Apple co-founder and latter-day peripatetic tech guru Steve Wozniak pronounced, courtesy of the BBC’s Click technology program, on how he thinks his old buddies at Apple should learn to share – as should Google, Samsung, and all the rest.
“I wish everybody just did a lot of cross-licensing and sharing the good technology, all our products would be better, we’d go further. I do wish they were more compatible,” said Woz. And obviously, the putative iWatch and wearable devices were top of his mind. “I want a full smartphone type capability on my wrist,” he said. But Woz also remarked that he was far more interested in a reasonably-sized device, specifically instancing the iPod Nano as a form factor he wasn’t comfortable with. “I want the larger size wearable,” he remarked to the BBC interviewer, adding that “organic LED displays could theoretically be printed on plastic and wrapped and folded. We’re just on the verge of products that have foldability and flexibility.”
If Woz is thinking of smartwatches, then you can see the areas he might be thinking of for technology cooperation, in terms of display technology. But he didn’t spare Apple’s blushes in references to other mobile technology areas where Google seems to have an edge, especially voice assistants such as Apple’s Siri and maps. “”Sometimes I say ‘Go to Joe’s Diner’ and [Siri] doesn’t know where Joe’s Diner is. And very often usually I find out that Android does,” he said. And yes, Apple Maps was one of the most conspicuous fiascos in the Cupertino big boy’s attempt to take all its marbles away from Google and the other kids in the sandbox and go home to sulk in its walled garden.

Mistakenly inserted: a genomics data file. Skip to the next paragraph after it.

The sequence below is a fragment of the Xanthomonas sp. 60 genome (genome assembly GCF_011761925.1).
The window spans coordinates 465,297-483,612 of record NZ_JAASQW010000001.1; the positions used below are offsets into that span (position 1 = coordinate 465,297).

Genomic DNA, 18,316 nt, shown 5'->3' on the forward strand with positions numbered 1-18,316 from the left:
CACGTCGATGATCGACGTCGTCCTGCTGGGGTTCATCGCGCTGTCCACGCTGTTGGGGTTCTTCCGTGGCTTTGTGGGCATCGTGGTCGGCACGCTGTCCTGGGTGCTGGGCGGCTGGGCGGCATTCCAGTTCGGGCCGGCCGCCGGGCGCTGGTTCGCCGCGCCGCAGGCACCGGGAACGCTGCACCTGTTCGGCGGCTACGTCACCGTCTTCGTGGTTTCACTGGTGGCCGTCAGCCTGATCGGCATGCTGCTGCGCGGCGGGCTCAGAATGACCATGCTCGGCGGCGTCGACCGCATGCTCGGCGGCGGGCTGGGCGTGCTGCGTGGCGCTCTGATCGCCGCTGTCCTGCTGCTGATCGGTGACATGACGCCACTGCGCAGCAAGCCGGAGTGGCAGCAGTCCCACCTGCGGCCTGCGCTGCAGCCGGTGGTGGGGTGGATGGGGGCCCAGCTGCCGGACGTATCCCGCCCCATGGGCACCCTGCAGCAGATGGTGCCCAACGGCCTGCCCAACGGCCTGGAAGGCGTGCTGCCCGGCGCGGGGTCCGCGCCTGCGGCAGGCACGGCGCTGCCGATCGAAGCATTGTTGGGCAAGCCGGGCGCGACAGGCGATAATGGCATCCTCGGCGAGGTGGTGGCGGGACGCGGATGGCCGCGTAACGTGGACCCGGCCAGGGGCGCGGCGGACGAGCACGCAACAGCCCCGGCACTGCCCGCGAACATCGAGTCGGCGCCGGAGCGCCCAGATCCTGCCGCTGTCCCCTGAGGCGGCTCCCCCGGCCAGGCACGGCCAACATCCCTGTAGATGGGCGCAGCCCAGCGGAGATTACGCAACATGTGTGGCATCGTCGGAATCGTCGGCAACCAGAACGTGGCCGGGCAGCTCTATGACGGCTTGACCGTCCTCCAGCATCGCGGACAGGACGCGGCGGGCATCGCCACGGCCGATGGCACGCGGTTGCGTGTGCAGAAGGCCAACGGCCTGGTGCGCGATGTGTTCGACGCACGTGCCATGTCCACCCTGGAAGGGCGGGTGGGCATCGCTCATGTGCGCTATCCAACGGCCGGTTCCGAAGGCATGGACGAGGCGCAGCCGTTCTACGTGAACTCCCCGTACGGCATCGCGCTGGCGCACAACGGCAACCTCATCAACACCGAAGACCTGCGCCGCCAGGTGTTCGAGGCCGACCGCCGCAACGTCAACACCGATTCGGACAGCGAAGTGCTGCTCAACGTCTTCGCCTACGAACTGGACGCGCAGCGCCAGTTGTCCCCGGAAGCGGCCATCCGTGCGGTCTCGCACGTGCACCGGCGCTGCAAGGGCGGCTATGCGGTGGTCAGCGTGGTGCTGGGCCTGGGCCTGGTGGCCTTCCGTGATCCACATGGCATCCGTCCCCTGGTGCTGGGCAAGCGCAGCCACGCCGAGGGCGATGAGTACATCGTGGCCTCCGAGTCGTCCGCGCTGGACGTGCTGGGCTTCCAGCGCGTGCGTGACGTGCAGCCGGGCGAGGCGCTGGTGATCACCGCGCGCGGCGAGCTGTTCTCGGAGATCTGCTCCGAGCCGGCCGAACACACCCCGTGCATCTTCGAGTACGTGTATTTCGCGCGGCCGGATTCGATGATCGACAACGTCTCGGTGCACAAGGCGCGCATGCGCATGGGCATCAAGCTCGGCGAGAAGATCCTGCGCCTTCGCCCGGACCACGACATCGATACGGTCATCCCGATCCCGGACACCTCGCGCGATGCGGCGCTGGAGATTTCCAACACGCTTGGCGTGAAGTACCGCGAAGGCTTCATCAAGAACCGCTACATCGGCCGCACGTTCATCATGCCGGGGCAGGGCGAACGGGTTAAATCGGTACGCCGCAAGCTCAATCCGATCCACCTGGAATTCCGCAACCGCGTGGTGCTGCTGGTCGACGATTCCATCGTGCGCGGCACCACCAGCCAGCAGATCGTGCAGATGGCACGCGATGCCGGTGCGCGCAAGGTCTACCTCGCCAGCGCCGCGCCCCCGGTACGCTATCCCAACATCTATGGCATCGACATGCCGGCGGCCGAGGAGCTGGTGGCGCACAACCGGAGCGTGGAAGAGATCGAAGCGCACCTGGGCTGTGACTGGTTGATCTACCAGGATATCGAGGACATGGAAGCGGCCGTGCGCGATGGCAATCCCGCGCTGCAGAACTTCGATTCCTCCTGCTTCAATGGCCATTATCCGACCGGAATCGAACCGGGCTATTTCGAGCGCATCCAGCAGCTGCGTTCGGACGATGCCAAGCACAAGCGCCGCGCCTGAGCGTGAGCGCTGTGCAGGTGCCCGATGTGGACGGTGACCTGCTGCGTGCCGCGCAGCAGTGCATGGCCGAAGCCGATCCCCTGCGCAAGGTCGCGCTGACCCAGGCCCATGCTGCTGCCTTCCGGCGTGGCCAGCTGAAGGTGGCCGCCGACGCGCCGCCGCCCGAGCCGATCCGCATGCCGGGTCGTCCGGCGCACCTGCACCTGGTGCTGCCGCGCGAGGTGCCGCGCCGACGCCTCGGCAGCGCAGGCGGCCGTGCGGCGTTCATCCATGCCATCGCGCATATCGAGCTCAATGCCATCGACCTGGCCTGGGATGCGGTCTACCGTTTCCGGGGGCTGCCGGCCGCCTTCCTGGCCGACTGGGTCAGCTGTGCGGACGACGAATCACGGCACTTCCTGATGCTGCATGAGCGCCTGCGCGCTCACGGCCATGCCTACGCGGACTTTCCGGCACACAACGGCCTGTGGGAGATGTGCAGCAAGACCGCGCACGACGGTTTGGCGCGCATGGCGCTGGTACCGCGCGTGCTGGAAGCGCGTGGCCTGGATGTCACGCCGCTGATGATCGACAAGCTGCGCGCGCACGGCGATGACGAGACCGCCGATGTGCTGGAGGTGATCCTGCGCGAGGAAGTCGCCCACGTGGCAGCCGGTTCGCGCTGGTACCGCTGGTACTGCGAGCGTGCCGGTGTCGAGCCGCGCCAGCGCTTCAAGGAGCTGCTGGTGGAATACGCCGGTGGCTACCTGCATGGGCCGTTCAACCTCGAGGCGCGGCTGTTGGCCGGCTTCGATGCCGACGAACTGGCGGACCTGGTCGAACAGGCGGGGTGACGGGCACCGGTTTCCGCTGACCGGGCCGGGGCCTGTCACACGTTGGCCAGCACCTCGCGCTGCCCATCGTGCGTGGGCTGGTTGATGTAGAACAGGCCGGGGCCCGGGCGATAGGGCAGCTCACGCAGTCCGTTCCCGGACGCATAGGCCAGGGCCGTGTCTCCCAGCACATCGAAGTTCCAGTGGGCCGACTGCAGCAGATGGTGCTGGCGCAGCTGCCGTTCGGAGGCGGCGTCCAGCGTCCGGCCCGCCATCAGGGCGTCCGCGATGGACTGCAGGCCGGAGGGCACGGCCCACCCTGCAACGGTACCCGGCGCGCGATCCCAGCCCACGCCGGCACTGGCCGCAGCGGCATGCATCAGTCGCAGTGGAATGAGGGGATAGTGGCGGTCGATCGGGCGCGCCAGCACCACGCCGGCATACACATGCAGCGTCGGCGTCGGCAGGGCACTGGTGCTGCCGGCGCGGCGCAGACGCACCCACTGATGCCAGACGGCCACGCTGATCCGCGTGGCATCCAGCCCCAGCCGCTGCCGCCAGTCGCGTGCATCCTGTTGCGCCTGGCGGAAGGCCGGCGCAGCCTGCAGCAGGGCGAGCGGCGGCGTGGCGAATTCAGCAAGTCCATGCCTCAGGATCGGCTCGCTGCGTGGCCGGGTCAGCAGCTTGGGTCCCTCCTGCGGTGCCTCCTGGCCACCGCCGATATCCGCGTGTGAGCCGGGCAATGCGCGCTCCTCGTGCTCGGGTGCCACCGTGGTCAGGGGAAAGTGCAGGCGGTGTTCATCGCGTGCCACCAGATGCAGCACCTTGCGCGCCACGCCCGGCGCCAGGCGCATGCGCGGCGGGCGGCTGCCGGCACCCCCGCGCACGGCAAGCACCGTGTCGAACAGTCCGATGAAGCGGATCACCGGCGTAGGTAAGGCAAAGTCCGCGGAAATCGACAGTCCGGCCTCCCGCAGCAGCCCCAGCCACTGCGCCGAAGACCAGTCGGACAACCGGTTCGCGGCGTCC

And think, as Wozniak has obviously been thinking, of the benefits of some more grown-up behavior. With Apple no longer under pressure to pretend that it’s the one and only Innovator, we’d be spared the cringe-making embarrassment of Tim Cook trying to claim how original and different the form factor of the iPad Mini is. We’d be spared petty, spiteful and destructive patent lawsuits aimed at hurting each other’s products that in the end hurt only the consumer – and the filer’s public image, and the credibility of the patent system. Who knows? With all that money, resources and intellectual firepower no longer tied up in the legal department’s hands, Apple might even be able to get back down to some serious product R&D and become genuinely innovative again.
” I wish to God that Apple and Google were partners in the future,” said Wozniak. Maybe Apple should be wishing it too.